Michael Snape's Invitation is Bound to Raise Hackles

by Terence Maloon, Sydney Morning Herald, 19 March 1983

Real Sculpture announced the invitation to Michael Snape's exhibition at Gallery A. The claim seems innocuous enough but it will raise hackles in "Sydney" sculptor's camps.

Sculptors tend to be the most sectarian individuals in today's art world. They are still deadlocked in an argument with each other as to which kind of modern sculpture is more legitimate, more 'real' than the others.

Michael Snape's work does not settle comfortably into any of the set categories of contemporary sculpture. The fact that he refuses to specialise in any one idiom, causes him to be dismissed as unserious, uncommitted and eclectic by purists. In the past his exhibitions have seen some of the worst drubbings ever to see print in Australia – apparently because critics were confused by his inconsistency, and could not understand how one work could relate to another. The fact that many of his sculptures are humorous did not help matters.

There are at least three distinct kinds of sculpture at Gallery A, and in the supplementary exhibition of Snape's work in the rear courtyard of The Australian Centre for Photography, but personally I am delighted he is not a specialist, as I find plenty of merit and interest throughout his wide ranging output.

Two abstract works, Gothic Sculpture at Gallery A and Magic Place at the ACP are unquestionably serious sculptures of great formal beauty. The former is a stark arrangement of vertical steel beams which actually suggest Manhattan high-rises at night rather than Gothic arches in gloom, but it is as visually imposing as both comparisons would suggest.

Magic place is an arrangement of curved steel pipes as exuberant and sparkling in effect as a baroque fountain. It would be hard to fault the way its rhythms are handled, the way they stop and start, interweave and surrender and go on to culminate in a top knot of steel pipes, terminating in a pair of triumphant horns.

These works not only represent ingenious solutions to complex formal problems, but like some of the best abstact sculptures of the past, they are allusive, poetic objects. Snape is fascinated by the suggestiveness of particular forms, and this is an important consideration in the way he concieves his work.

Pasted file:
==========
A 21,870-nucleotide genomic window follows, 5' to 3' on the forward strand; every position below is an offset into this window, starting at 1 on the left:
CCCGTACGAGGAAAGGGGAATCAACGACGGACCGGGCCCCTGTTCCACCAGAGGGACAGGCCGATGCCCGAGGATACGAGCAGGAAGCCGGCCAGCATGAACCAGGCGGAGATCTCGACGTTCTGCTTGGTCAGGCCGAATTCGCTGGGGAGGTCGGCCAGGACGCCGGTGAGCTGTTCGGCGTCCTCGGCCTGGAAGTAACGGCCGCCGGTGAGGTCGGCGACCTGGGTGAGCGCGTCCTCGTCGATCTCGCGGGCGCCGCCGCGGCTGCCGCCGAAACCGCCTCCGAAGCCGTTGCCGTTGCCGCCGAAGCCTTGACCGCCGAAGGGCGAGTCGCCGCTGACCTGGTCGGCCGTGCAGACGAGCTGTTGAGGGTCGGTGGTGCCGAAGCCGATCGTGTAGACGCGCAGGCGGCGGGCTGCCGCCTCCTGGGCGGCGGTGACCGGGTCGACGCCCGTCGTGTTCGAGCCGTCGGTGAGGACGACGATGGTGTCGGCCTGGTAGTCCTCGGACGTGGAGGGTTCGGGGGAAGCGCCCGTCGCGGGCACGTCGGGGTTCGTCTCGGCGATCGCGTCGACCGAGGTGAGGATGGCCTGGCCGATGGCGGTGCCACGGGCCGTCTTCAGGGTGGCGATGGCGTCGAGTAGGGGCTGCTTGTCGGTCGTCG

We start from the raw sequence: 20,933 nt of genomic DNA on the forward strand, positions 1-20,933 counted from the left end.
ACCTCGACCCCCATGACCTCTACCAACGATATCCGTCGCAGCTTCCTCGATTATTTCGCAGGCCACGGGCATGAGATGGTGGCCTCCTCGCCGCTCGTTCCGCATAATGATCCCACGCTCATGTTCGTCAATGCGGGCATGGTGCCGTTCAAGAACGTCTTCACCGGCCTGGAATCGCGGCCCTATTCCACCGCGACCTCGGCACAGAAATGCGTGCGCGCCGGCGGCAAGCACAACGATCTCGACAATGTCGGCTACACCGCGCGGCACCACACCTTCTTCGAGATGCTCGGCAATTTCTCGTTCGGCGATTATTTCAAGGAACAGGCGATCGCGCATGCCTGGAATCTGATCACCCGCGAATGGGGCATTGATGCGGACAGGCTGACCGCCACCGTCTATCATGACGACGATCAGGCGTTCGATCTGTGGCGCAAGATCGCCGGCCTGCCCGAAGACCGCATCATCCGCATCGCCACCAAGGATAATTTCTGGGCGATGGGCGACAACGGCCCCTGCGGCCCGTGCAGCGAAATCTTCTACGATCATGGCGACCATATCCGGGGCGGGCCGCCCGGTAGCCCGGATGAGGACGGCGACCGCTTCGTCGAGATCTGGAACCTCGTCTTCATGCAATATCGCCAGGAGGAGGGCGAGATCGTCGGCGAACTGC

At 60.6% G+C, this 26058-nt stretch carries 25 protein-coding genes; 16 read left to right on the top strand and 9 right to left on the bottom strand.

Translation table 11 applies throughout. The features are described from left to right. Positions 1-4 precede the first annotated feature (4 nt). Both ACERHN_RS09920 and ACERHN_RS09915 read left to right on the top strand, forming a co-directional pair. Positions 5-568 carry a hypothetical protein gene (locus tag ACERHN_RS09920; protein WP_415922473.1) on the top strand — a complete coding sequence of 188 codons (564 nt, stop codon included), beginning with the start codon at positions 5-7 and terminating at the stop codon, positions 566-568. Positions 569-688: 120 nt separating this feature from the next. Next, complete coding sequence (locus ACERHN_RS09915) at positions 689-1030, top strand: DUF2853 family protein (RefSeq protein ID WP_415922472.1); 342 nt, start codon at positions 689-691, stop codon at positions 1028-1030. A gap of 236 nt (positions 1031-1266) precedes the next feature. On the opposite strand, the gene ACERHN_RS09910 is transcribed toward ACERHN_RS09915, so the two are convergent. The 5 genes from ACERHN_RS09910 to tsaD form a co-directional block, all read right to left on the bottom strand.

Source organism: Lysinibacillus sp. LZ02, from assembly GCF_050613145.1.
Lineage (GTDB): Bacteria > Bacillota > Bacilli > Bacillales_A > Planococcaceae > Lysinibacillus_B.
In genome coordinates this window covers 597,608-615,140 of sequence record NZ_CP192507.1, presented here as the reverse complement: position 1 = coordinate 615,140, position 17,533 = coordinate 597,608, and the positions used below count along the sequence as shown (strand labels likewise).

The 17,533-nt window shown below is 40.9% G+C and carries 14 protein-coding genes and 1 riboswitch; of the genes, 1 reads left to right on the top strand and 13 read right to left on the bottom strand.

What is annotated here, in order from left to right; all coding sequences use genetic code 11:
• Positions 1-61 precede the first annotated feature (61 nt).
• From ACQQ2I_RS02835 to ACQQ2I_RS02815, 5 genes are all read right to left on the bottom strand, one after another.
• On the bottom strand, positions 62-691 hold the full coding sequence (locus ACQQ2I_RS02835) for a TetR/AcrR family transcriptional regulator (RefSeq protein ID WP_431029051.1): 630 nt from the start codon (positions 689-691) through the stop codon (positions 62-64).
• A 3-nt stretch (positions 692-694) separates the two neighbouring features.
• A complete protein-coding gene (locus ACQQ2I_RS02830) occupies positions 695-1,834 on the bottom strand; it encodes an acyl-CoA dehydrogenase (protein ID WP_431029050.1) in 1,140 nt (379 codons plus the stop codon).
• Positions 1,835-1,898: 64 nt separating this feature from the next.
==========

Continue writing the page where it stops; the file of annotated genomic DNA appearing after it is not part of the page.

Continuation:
He also practises a less oblique and rarified kind of poetry, consisting of puns, paradoxes and and brief apercus. These are the basis of another kind of sculpture which is so simple and cartoonlike that it tends to be dismissed out of hand as flippant.

KB Pencil at Gallery A consists of steel rod welded together into a huge floor bound drawing of a hand. Between thethumb and forefinger rises a red obelisk, glazed in red vitreous enamel, with a gold leafed KB printed on one side – a monumental pencil. Black lightning bolts erupt from its pinnacle. These three dimensional pencil lines and the abstracted diagramic hand reverse the usual order of things, or rather, they invert the orde of things for everyone except the artists. An artist preoccupied with a drawing will experience pencil marks as more real than anything else, more real even, than his own hand.

KB pencil is based on a slight idea, but the form is too elaborate and uneconomically realised to suit a quip. The gag falls flat.

Snape's wit is much more incisive in his works where he makes slight modifications to found objects. Strategic additions and subtractions to the object cause us to see it in a radically different light. For example, a triangular apex attached to a hack saw turns it into a graphic sign for a yacht. (Snape's mother was a graphic designer, and it is possibly due to her influence that some of his work looks like logos and that some of his new sculptures speculate on the possibility of typographical design in three dimensions).

Another steel object that he has transformed is an old steel ladder. He attached some steel cusps to some of the steel rungs, enhancing the beauty of the ladder by subverting the monotony of its intervals. The cusps also suggest the toe caps of workmen’s boots going up one side and down the other.

These simple additions sometimes have a magical effect. I remember a charred tree trunk Snape exhibited at Art, Empire and Industry last year, which, with the addition of a few broken white lines became a panoramic view of a curving highway at night.

If the interest these works arouse were only momentary, I could understand other people's critisism of them, but I find I’m still enthrallled by the tree trunk and the ladder, and amazed at the power of Snape's tampering with them.

Because Snape has the wisdom to accept that art can be very simple, (in form if not effect), he can bring off a sculpture based on a motif as slight as his small daughter’s footprints on the stairs up to the front door. You have to see the sculpture yourself in order to appreciate the magnitude of his achievement.

Michael Snape may still not convince everyone that all his work is truly Real Sculpture. But I for one, won't be contesting the claim.